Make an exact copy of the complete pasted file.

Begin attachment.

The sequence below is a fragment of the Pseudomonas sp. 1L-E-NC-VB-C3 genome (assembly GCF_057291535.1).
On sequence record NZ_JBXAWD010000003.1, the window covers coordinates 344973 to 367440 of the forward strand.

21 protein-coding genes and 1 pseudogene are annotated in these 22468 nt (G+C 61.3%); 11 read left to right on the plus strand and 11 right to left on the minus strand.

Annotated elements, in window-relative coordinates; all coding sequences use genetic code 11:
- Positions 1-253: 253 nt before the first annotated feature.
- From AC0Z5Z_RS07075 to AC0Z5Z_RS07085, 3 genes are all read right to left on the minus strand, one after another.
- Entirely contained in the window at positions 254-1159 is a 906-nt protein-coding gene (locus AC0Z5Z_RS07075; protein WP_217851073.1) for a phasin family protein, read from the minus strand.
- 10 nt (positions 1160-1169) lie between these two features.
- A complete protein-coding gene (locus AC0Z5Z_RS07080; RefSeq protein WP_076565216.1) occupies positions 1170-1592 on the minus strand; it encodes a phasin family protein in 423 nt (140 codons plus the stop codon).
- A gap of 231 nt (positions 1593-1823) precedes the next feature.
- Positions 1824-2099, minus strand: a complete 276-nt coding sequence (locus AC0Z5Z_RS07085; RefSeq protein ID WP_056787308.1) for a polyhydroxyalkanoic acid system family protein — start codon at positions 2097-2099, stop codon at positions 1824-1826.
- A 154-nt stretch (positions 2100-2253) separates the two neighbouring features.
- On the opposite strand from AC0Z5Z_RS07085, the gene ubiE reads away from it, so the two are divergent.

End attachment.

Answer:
The sequence below is a fragment of the Pseudomonas sp. 1L-E-NC-VB-C3 genome (assembly GCF_057291535.1).
On sequence record NZ_JBXAWD010000003.1, the window covers coordinates 344973 to 367440 of the forward strand.

21 protein-coding genes and 1 pseudogene are annotated in these 22468 nt (G+C 61.3%); 11 read left to right on the plus strand and 11 right to left on the minus strand.

Annotated elements, in window-relative coordinates; all coding sequences use genetic code 11:
- Positions 1-253: 253 nt before the first annotated feature.
- From AC0Z5Z_RS07075 to AC0Z5Z_RS07085, 3 genes are all read right to left on the minus strand, one after another.
- Entirely contained in the window at positions 254-1159 is a 906-nt protein-coding gene (locus AC0Z5Z_RS07075; protein WP_217851073.1) for a phasin family protein, read from the minus strand.
- 10 nt (positions 1160-1169) lie between these two features.
- A complete protein-coding gene (locus AC0Z5Z_RS07080; RefSeq protein WP_076565216.1) occupies positions 1170-1592 on the minus strand; it encodes a phasin family protein in 423 nt (140 codons plus the stop codon).
- A gap of 231 nt (positions 1593-1823) precedes the next feature.
- Positions 1824-2099, minus strand: a complete 276-nt coding sequence (locus AC0Z5Z_RS07085; RefSeq protein ID WP_056787308.1) for a polyhydroxyalkanoic acid system family protein — start codon at positions 2097-2099, stop codon at positions 1824-1826.
- A 154-nt stretch (positions 2100-2253) separates the two neighbouring features.
- On the opposite strand from AC0Z5Z_RS07085, the gene ubiE reads away from it, so the two are divergent.